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Emergency Services Network 'outdated'

Some officers are communicating via their mobile phones instead of their radios.

In the wake of an outage to the emergency service network (ESN) in London, there has been criticism from users of the quality of the service it provides.

The system, which is used by police, fire and ambulances services, failed for 40 minutes in London on Tuesday morning, but some officers have said the outage was unsurprising.

The ESN is set to be replaced in 2017, with the Home Office announcing last month that current provider Airwave would not be going forward to the next round of bidding for the new contract.

One PoliceOracle.com reader said after the outage that it was time “for this old system to go”.

“We are still told not to travel to football matches with them turned on, because jumping from mast to mast in groups could crash the system. Likewise, when you get there each group has to stagger the switch on in case the system crashes,” he claimed.

Kevin Philips, Chair of the Avon and Somerset Police Federation, told said: “The technology has moved on since Airwave was introduced and as users increase there is a bound to be a breaking point. The system can only be as good as the technology.

“We have to make sure the right amount of funding is given to ensure the system improves, and make sure there are protocols in place when things like this do happen so that our officers are kept safe.”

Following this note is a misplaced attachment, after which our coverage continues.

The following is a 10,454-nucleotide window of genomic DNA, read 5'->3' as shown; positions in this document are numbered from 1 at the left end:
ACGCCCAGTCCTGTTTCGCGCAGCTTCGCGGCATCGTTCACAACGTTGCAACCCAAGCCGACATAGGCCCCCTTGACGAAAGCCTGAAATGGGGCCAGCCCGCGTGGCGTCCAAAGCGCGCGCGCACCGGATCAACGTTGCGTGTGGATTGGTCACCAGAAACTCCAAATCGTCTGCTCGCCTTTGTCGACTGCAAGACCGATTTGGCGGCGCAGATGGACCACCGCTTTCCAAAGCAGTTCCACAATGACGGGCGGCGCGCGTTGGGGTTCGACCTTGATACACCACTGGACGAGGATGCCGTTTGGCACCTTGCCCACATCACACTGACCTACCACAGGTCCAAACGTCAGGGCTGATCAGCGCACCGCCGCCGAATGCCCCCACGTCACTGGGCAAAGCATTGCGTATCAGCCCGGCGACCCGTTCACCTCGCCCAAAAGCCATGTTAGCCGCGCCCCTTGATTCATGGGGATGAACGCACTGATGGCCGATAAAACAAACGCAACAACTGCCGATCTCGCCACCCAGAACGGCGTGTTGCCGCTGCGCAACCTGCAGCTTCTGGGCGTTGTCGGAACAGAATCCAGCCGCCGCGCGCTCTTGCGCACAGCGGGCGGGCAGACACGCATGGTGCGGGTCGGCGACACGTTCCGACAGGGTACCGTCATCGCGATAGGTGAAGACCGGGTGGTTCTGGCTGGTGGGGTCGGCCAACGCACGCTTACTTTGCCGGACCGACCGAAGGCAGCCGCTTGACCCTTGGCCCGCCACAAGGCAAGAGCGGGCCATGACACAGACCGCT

Speaking at a conference last month, Chief Executive of Leicestershire Fire and Rescue Service Dave Webb said services aren’t using the radio “for reasons too long to explain”.

“Officers don’t know how to use it properly, or choose not to,” he said. “They put it to one side and use their mobiles instead. You can put new technology in there but if people aren’t using it properly then it’s a waste of money.”

However, not everyone agreed that the current system was below par.

One former Met special told PoliceOracle.com: “I actually thought it was pretty good. There were a few issues but overall there was much better coverage than we had previously and much clearer."

A spokesman for Airwave said that over the past year, the network has delivered over 99.97 availability, reflecting the “dedicated service” it gives to its customers.

“There is no requirement for officers to turn off their radios whilst travelling. The system is specifically designed to handle officers travelling around the country carrying out their duties without any restriction on them,” he said.

“As the Airwave Network covers 99 per cent of Great Britain’s landmass and is dedicated to the emergency services, there is never the threat of it being unavailable because the capacity is being used by non-emergency services personnel.

“Because the Airwave Network was custom built for the emergency services it supports the communications functions they need. This includes the ability to prioritise conversations, meaning that senior staff are able to cut through other conversations to make sure that vital information is understood by all.” 

The new ESN, which is hoped will save the emergency services around £1bn over the next 15 years, will deliver “an enhanced, flexible and more affordable communication system for the emergency services”, according to James Brokenshire, Minister for Security and Immigration.

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